Scientist of the Day - Alfred Nobel
Alfred Bernhard Nobel, a Swedish chemist and industrialist, was born Oct. 21, 1833, in Stockholm, Sweden. His father was a sometimes-successful inventor and manufacturer of munitions, and during his successful period, the family moved to St. Petersburg, where the father sold arms to the Russian army and where Alfred was educated, acquiring his lifelong interests in not only chemistry, but literature and the arts. When his father's business faltered, some of the family, including Alfred, moved back to Stockholm, where they set up a munitions factory.
By the time he was 20, Nobel had become interested in making a usable mining explosive, something better than black powder. Nitroglycerin, a very powerful explosive, had been invented by Ascanio Sobrero in Turin in 1847, but it proved to be a very volatile and unstable compound, so dangerous that its inventor disowned it. Nobel learned about nitroglycerin in 1850. For it to be of any practical use, nitroglycerin had to be stabilized, and that is what Nobel worked toward, as he moved from Stockholm to Paris to Germany to Italy, setting up laboratories and factories and becoming quite successful, all the while working on the nitroglycerin problem.
A disastrous explosion in Stockholm in 1864, which killed his younger brother, forced the firm to move out of the city. Shortly thereafter, Nobel discovered that if nitroglycerin were mixed with a quantity of what the Germans called Kieselguhr, and we would call diatomaceous earth, then the nitroglycerin became workable and much less likely to explode if jarred or dropped; it had to be detonated by a blasting cap, which Nobel also invented. He received a patent for his new explosive in 1867; he called it Dynamite. It was marketed in sticks, which were just perfect for placing in boreholes drilled in mines (fourth image). Nobel’s Dynamite was soon being used around the world, supplied by Nobel plants in Hamburg, Sweden, Sevran (France) and Sanremo (Italy).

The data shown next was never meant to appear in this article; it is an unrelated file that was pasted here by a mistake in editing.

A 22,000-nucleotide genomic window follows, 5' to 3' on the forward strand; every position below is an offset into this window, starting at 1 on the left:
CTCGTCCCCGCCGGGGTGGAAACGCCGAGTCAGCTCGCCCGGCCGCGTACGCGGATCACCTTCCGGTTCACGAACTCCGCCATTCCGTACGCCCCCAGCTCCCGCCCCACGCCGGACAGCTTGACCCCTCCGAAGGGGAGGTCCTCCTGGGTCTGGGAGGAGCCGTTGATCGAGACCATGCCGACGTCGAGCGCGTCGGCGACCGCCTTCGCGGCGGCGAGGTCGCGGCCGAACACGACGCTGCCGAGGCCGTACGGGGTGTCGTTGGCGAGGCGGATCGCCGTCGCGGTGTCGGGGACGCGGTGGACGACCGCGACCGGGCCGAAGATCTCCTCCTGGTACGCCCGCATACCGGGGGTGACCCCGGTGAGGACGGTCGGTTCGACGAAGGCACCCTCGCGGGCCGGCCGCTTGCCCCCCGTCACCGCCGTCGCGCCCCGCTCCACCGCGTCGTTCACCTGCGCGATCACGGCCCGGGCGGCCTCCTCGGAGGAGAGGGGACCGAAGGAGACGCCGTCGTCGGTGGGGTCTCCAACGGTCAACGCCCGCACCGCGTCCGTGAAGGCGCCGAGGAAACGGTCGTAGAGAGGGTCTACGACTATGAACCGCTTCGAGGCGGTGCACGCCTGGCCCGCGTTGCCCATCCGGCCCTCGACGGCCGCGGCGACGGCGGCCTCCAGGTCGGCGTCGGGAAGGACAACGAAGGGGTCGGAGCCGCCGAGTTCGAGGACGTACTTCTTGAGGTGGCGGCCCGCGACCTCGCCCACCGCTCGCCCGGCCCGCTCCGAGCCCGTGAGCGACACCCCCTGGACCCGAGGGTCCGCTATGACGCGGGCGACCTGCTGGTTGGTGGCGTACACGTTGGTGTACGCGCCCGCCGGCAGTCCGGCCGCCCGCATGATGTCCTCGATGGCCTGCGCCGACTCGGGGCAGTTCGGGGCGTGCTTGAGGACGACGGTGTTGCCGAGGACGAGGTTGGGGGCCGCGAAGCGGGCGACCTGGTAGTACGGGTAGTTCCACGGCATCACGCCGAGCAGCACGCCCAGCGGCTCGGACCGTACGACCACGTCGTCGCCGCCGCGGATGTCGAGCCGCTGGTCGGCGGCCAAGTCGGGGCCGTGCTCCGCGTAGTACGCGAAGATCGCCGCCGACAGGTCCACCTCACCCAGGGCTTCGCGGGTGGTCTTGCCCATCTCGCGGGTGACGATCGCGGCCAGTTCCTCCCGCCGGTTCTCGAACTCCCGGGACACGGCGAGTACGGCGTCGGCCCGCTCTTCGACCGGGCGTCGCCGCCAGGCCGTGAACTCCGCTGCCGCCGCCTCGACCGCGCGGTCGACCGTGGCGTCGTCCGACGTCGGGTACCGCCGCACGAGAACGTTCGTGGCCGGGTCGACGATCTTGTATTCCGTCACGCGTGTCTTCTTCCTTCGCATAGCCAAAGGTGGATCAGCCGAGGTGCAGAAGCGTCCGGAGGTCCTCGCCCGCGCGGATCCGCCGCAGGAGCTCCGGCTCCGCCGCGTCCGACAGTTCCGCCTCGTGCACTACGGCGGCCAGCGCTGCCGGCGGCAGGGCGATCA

Nobel later invented another kind of mining explosive, called gelignite, and a substitute for gunpower, that he called ballistite, which had the advantage over black powder of being completely smokeless. All were successful products and made Nobel a very rich man.
Although he always retained close ties to Sweden, Nobel lived in Paris from 1874 to 1891. When he invented ballistite and tried to sell the rights to the French government, they were not interested, claiming they already had a good explosive powder for their military. So Nobel sold the license to Italy, which promptly and enthusiastically began to manufacture it for their armed forces. When ballistite proved to be a superior explosive, the French government turned on Nobel and castigated him as a traitor, supplying arms to foreign governments. He was forced to move to Italy, where he spent the last four years of his life, in Sanremo.
The story goes that when Nobel's older brother died, the French press thought it was Alfred who had passed away, and an obituary viciously proclaimed Alfred to have been a merchant of death. Still very much alive, and alarmed by the thought of leaving such a legacy, Nobel decided to improve his posthumous reputation by leaving the bulk of his estate to fund five prizes, to be awarded annually to those who had made important contribution to physics, chemistry, medicine or physiology, literature, and the promotion of world peace. He stipulated that the Nobel Foundation would manage the assets and the Royal Academy of Sciences in Stockholm would select the prize recipients. Nobel died shortly after the will was made, in 1895, and although the heirs were not happy and fought the terms of the will in court, his wishes prevailed, and the first Nobel Prizes were awarded in 1901 (the inaugural prize in physics went to Wilhelm Röntgen, discoverer of X-rays). And if Nobel was motivated by the fear of being remembered only as a warmonger, his strategy certainly worked. He is often regarded today not only as an important inventor and philanthropist, but as one of the great figures in the history of science, which is probably overstating the case considerably. Still, every place he ever lived now claims him as their own, and there are Nobel museums in Björkborn, Sanremo, Sevran, and probably in Hamburg as well (fifth and sixth images). He even has an element named after him, nobelium, which was probably taking the honorifics a bit too far. I am not sure nobelium belongs in the same transuranic universe as einsteinium, curium, and fermium.